The SDGs were announced in 2015 and are aimed at ending poverty and inequality with strategies to improve health and education, while keeping a strong focus on environmental preservation and tackling climate change.
“Outside perspective is complemented by an inside perspective, we need inner development work to reach sustainability goals.” Tomas Bjorkman
The UN’s 17 Sustainable Development Goals were declared in 2015 but there is a sense that very slow progress is being made towards their fulfillment
The Inner Development Goals: bringing an inner perspective into play
The Inner Development Goals were founded by the 29k Foundation (who also have an amazing free app that can help you with your mental health and connect with an online, supportive community), Ekskäret Foundation, and The New Division. Subtitled ‘Transformational Skills for Sustainable Development,’ it was developed as a response to the slow progress towards the SDGs.
As Tomas Bjorkman, one of the founders expresses: “outside perspective is complemented by an inside perspective, we need inner development work to reach sustainability goals.” If businesses and governments are held accountable as well as the individual there is much more chance of progress towards the SDGs being made.
Below is the list of the crucial five dimensions of the Inner Development Goals.
Being – Relationship to Self: Cultivating our inner life and developing and deepening our relationship to our thoughts, feelings and body help us to be present, intentional and non-reactive when we face complexity.
Thinking – Cognitive Skills: Developing our cognitive skills by taking different perspectives, evaluating information and making sense of the world as an interconnected whole is essential for wise decision-making.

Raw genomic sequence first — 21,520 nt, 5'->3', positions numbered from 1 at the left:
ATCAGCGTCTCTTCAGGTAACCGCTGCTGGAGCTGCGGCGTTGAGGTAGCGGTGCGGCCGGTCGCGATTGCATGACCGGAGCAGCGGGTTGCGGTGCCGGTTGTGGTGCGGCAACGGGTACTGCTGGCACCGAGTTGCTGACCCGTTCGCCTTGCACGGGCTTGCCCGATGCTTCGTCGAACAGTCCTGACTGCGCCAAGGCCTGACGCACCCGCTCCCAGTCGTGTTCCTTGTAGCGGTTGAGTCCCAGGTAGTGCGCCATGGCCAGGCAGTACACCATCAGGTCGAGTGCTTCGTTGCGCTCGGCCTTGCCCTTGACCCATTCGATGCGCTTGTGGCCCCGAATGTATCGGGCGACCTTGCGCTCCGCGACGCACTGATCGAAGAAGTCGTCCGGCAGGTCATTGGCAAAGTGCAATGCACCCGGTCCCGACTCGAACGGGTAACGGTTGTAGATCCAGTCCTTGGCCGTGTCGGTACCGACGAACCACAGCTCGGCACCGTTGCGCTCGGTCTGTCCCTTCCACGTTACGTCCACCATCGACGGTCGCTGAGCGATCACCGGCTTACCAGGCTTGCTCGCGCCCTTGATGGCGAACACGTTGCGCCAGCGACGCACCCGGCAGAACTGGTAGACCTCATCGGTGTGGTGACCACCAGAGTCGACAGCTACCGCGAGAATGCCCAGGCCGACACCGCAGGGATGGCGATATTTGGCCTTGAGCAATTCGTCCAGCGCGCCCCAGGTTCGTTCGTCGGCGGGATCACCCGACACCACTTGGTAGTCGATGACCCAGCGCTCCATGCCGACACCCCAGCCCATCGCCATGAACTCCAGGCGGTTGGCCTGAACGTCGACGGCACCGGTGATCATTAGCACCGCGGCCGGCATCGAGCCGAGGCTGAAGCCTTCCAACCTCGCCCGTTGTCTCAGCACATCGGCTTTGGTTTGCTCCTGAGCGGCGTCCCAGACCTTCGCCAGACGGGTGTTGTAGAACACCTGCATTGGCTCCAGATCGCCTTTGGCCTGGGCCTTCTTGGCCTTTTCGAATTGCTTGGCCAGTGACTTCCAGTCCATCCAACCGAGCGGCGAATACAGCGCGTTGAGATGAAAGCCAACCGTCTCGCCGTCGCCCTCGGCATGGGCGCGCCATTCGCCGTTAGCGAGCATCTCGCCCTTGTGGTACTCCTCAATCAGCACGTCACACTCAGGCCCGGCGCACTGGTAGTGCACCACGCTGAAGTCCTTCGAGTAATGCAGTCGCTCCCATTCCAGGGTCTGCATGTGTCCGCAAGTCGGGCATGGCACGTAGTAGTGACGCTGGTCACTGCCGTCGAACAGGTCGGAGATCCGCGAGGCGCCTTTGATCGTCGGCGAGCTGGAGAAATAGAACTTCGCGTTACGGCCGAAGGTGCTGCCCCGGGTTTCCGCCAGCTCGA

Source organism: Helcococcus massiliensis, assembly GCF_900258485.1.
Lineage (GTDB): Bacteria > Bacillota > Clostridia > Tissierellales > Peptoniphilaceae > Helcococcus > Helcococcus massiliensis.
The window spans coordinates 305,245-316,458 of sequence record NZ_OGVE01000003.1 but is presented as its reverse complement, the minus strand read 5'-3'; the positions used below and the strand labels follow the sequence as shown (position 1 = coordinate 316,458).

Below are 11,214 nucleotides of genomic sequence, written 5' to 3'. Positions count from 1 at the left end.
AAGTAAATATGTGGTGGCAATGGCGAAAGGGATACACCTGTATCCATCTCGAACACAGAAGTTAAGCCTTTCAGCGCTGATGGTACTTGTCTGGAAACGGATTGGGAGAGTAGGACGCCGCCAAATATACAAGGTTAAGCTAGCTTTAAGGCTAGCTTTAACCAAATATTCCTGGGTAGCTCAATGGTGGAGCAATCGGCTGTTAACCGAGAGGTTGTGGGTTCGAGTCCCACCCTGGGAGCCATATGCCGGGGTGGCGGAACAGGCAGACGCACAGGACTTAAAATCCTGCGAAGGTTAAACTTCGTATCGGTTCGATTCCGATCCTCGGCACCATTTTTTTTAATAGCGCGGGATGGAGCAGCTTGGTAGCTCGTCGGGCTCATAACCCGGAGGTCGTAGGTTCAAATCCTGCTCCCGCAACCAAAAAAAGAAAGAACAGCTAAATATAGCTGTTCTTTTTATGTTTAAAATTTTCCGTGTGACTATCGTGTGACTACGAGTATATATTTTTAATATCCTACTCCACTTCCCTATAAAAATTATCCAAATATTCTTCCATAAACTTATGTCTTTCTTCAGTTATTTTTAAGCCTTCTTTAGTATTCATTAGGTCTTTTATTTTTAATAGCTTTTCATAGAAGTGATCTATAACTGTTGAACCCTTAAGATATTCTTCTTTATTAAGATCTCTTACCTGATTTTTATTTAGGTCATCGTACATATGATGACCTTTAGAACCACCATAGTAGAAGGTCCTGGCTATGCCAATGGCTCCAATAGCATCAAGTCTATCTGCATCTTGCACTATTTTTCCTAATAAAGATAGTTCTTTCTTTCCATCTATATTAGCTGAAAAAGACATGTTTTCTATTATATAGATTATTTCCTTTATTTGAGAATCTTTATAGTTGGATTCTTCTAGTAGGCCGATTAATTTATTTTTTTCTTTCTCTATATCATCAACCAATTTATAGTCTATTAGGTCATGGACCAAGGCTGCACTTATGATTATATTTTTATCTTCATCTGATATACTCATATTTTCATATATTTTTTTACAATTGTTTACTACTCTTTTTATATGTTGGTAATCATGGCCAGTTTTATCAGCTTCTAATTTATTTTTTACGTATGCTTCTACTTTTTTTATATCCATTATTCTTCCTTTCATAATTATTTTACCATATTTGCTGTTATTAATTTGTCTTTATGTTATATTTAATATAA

Relating – Caring for Others and the World: Appreciating, caring for and feeling connected to others, such as neighbors, future generations or the biosphere, helps us create more just and sustainable systems and societies for everyone.
Collaborating – Social Skills: To make progress on shared concerns, we need to develop our abilities to include, hold space and communicate with stakeholders with different values, skills and competencies.
Acting – Driving Change: Qualities such as courage and optimism help us acquire true agency, break old patterns, generate original ideas and act with persistence in uncertain times.
Here at Intercultural Understanding, the way we work is very much aligned with these core values.
Building intercultural competence and recognizing and accepting diversity is a developmental process. It requires increasing knowledge of your own cultural attitudes and values. When working with educational institutions or businesses, our workshops and talks are all about personal developmental growth. We get our clients to question their own values and think about how others may feel. Increasing our knowledge regarding how other people make meaning of the world expands our cognitive skills and provides us with an opportunity to see things from new perspectives.
Sometimes this can be a challenging task and we may feel resistance. Managing our emotions is a fundamental part of our work and is built into all our workshops and coaching activities. The idea that we need to start from the inside to really bring about meaningful change resonates strongly with us. If you have any questions about our programmes or workshops, drop us a line!
Who do you think you are? Is your identity tied up with your nationality? Your sexuality? Do you find yourself shifting in terms of your sense of belonging over time? The concept of belonging and identity is something I’ve always been fascinated in. I think it has so many ramifications as to how we interact with others and how we feel about ourselves. So I was excited to give a webinar at the start of September to SIETAR Spain members on this subject. Entitled ‘Interculturality and Belonging’ I wanted to show how our own identities and sense of belonging impacts on relationships – both personal and professional.
Hosting a webinar for SIETAR Spain members gave me an opportunity to explore the concepts of belonging and identity with the participants
I started out explaining how I, as a Third Culture Kid, have always struggled with my sense of belonging. Am I Spanish? Or American? Or a curious mix of both? Having lived and moved between both countries and cultures from a young age, it’s something I’ve always grappled with.